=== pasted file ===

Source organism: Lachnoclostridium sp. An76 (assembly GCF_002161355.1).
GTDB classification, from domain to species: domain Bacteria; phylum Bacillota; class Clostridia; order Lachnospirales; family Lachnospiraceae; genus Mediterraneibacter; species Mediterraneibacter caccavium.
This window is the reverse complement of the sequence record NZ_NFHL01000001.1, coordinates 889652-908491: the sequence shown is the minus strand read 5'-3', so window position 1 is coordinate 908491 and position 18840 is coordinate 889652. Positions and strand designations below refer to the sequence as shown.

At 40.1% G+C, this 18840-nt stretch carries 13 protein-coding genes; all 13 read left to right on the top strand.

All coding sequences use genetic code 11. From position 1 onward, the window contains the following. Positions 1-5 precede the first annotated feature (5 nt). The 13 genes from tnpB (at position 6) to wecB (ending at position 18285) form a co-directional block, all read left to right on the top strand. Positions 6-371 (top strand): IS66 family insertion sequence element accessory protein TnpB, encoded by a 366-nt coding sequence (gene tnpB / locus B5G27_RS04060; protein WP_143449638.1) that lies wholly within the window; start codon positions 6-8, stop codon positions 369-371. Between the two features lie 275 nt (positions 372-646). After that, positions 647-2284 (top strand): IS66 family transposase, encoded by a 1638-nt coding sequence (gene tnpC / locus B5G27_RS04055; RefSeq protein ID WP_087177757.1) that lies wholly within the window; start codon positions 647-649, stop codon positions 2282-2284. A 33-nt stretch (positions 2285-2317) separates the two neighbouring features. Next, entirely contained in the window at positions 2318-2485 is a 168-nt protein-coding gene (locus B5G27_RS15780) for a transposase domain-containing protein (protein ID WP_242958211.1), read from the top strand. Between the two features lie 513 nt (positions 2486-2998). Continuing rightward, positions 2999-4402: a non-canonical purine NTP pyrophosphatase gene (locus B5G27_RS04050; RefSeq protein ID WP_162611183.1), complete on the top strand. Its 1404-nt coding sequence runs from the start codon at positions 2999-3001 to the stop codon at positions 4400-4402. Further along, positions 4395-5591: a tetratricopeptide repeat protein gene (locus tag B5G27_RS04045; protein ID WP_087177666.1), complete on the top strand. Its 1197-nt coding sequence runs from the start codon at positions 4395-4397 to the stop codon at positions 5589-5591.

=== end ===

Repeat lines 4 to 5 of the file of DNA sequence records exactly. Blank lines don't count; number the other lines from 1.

At 40.1% G+C, this 18840-nt stretch carries 13 protein-coding genes; all 13 read left to right on the top strand.

All coding sequences use genetic code 11. From position 1 onward, the window contains the following. Positions 1-5 precede the first annotated feature (5 nt). The 13 genes from tnpB (at position 6) to wecB (ending at position 18285) form a co-directional block, all read left to right on the top strand. Positions 6-371 (top strand): IS66 family insertion sequence element accessory protein TnpB, encoded by a 366-nt coding sequence (gene tnpB / locus B5G27_RS04060; protein WP_143449638.1) that lies wholly within the window; start codon positions 6-8, stop codon positions 369-371. Between the two features lie 275 nt (positions 372-646). After that, positions 647-2284 (top strand): IS66 family transposase, encoded by a 1638-nt coding sequence (gene tnpC / locus B5G27_RS04055; RefSeq protein ID WP_087177757.1) that lies wholly within the window; start codon positions 647-649, stop codon positions 2282-2284. A 33-nt stretch (positions 2285-2317) separates the two neighbouring features. Next, entirely contained in the window at positions 2318-2485 is a 168-nt protein-coding gene (locus B5G27_RS15780) for a transposase domain-containing protein (protein ID WP_242958211.1), read from the top strand. Between the two features lie 513 nt (positions 2486-2998). Continuing rightward, positions 2999-4402: a non-canonical purine NTP pyrophosphatase gene (locus B5G27_RS04050; RefSeq protein ID WP_162611183.1), complete on the top strand. Its 1404-nt coding sequence runs from the start codon at positions 2999-3001 to the stop codon at positions 4400-4402. Further along, positions 4395-5591: a tetratricopeptide repeat protein gene (locus tag B5G27_RS04045; protein ID WP_087177666.1), complete on the top strand. Its 1197-nt coding sequence runs from the start codon at positions 4395-4397 to the stop codon at positions 5589-5591.